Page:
Labor Secretary Hilda Solis announced her sudden resignation on Wednesday in a move that surprised insiders, who quickly began speculating on potential replacements.
Rep. Phil Roe (R., Tenn.) told the Washington Free Beacon that President Barack Obama can avoid the controversy that has plagued several of his other cabinet nominees by nominating a new labor secretary who "does not see her job as an advocate of labor."
"What I’d like to see is somebody from the real world, someone who has both had a job and created a job," said Roe, who sits on the House Education and Workforce Committee. "There are many qualified people that worked on the labor side and management side; that will help us get people back to work, which should be the labor secretary’s first job."
Solis, who served in the House of Representatives before her stint as labor secretary, has faced criticism from conservatives for protecting union interests and hindering productivity through regulation and enforcement actions against businesses.
"I appreciate the work she has done, the service she has done for the country," Roe said. "But I hope the next secretary looks after not only the rights of workers, but also works with business to get people back to work. The unemployment rate needs to get down to 5 or 6 percent and the labor environment plays a big factor in that."
Solis called the decision to leave "one of the most difficult" she has made, but noted that she was proud of her role in regulating business and helping to resolve labor disputes.
"Together we have achieved extraordinary things and I am so proud of our work on behalf of the nation’s working families," she said in her resignation letter. "It has been more than an honor to work alongside you in fulfilling the department’s mission."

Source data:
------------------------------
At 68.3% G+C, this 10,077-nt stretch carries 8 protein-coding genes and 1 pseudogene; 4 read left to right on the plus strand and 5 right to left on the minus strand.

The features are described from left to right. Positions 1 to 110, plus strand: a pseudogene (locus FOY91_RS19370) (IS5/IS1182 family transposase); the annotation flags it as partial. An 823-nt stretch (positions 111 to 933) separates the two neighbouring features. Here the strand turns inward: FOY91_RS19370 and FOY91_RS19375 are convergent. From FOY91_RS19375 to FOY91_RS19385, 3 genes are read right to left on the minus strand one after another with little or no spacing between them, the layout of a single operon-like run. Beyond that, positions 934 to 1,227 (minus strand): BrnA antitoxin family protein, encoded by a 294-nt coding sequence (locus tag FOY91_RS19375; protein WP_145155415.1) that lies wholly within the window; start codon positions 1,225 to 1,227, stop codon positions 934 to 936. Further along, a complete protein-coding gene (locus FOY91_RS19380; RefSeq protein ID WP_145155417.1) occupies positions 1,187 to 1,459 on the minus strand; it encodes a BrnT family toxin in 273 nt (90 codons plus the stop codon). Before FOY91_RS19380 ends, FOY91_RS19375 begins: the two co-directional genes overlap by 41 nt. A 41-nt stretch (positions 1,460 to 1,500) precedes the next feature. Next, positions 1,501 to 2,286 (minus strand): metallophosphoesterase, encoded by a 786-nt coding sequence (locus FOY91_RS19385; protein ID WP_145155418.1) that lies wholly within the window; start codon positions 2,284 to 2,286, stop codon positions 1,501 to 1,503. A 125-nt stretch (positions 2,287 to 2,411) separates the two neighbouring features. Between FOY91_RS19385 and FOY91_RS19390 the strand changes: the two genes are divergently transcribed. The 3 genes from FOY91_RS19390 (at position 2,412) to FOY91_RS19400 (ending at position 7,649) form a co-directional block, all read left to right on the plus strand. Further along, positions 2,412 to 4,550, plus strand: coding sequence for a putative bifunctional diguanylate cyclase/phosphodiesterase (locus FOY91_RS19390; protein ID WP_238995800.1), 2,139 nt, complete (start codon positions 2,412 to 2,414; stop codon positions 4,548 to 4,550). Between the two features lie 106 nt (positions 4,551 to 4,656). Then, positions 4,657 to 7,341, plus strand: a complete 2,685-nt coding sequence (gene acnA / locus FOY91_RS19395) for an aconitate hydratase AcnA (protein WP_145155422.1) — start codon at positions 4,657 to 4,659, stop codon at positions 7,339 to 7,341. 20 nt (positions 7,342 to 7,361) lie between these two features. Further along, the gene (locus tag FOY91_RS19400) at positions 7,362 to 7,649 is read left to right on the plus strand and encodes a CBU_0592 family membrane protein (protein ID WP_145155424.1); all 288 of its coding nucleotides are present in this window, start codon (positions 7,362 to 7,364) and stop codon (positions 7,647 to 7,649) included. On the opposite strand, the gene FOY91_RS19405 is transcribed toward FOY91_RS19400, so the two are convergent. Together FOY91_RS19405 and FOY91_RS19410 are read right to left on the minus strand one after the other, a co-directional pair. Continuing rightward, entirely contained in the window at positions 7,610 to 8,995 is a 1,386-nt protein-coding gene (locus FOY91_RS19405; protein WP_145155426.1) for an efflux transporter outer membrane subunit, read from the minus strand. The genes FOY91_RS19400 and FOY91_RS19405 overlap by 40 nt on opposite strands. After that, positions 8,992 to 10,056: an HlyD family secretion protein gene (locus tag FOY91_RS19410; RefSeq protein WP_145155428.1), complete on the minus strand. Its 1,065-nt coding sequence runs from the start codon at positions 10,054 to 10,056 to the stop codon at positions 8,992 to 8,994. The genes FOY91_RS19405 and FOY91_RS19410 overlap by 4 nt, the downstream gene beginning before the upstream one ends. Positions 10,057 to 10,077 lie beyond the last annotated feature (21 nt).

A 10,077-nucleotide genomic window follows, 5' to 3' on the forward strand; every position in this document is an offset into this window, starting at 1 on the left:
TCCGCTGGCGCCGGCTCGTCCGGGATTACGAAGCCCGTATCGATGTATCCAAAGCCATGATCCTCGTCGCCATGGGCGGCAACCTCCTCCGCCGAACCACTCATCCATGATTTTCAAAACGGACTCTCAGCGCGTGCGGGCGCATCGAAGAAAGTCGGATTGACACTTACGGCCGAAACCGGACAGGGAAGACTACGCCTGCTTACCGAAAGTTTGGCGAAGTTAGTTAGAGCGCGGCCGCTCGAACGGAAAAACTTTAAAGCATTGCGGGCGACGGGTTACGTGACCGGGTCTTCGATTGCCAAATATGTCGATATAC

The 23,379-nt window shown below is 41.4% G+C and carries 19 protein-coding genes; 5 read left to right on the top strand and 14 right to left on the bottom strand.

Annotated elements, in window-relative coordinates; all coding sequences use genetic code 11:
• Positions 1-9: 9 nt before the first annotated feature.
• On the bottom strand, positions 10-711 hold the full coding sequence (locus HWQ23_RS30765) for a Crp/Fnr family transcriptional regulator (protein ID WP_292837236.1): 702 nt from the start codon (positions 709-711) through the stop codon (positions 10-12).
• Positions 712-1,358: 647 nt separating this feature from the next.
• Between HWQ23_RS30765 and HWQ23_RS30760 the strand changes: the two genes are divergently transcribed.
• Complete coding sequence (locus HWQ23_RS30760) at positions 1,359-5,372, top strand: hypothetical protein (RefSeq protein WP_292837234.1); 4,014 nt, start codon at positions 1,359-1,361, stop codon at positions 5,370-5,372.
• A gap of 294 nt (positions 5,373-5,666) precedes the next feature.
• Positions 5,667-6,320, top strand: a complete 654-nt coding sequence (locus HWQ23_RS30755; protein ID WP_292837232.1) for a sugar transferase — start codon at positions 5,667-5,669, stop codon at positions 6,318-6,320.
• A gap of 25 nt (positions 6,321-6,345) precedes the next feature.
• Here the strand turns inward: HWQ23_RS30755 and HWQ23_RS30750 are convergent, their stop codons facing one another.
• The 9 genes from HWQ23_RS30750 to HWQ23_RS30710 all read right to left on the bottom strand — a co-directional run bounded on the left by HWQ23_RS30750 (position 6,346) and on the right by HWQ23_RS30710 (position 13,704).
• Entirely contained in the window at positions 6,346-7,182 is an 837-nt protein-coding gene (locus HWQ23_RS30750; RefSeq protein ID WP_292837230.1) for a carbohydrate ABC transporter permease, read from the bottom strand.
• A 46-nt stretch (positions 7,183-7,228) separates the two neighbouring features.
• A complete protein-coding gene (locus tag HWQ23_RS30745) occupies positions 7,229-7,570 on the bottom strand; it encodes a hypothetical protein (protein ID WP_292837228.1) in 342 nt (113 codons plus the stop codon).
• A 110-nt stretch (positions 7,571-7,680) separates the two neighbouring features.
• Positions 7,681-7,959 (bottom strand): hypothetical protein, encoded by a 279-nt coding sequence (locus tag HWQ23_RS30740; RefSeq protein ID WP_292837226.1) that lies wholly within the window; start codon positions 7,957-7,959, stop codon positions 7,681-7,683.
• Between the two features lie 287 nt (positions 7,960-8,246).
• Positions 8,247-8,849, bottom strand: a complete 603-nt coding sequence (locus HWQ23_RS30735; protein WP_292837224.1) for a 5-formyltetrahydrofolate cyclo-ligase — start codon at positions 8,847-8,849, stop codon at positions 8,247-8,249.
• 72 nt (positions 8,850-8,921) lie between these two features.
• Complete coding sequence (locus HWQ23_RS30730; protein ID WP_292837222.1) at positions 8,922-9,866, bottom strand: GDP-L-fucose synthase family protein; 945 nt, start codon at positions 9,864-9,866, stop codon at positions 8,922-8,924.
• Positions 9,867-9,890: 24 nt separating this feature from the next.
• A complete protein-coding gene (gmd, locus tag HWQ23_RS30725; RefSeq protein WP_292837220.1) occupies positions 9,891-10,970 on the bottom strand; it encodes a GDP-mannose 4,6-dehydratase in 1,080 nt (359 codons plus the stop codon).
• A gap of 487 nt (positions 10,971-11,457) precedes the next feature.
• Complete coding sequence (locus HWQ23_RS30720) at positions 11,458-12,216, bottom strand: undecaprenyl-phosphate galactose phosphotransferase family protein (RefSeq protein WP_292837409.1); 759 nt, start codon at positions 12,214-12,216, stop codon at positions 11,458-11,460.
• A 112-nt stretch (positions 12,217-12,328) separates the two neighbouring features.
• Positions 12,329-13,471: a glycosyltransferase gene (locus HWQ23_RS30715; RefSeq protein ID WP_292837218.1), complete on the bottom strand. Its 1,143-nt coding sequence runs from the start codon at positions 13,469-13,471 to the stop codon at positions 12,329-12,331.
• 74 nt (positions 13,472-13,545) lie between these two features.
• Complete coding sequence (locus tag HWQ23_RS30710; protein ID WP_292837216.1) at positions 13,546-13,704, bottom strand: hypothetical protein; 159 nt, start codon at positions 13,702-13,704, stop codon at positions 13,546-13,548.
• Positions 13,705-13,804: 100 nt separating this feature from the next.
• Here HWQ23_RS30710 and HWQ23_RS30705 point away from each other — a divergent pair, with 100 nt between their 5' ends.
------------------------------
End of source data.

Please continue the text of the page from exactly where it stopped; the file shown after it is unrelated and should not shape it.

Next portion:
That mission has included a record number of investigations into businesses to recover back wages or fine companies for wrongful termination or discrimination. Her department was also responsible for overseeing the federal stimulus.
Solis has made several controversial decisions since taking office in 2009. Among them was the Labor Department’s decision in 2012 to begin counting unpaid internships in job creation after pledging to crack down on the practice of unpaid internships. Her office was also forced to withdraw onerous regulations that would have restricted children from working on family farms in April.
"The Labor Department had a different approach to farming than we’ve previously seen," Roe said, laughing. "They obviously didn’t have much knowledge about how farms work."
Conservative labor watchdogs also called on the Obama administration to focus on job creation rather than on union activism in his next labor pick.
"Instead of focusing on rewarding labor bosses with handouts such as relaxed financial disclosure requirements, the President has an opportunity to send a signal to employees and employers alike that he is committed to achieving sustained economic growth and greater prosperity for all Americans. We’re hopeful that the next Labor Secretary will focus on creating jobs, not just unionizing them," said Fred Wszolek, spokesperson for the Workforce Fairness Institute.
Obama praised Solis in a statement issued Wednesday, citing her service to workers.
"Over her long career in public service—as an advocate for environmental justice in California, state legislator, member of Congress and Secretary of Labor—Hilda Solis has been a tireless champion for working families," Obama said. "Over the last four years, Secretary Solis has been a critical member of my economic team as we have worked to recover from the worst economic downturn since the Great Depression and strengthen the economy for the middle class."
Given accusations that the Obama administration is engaged in a "war on women," some speculated that the president would try to find a nominee of the female persuasion to replace one of the few women in his cabinet.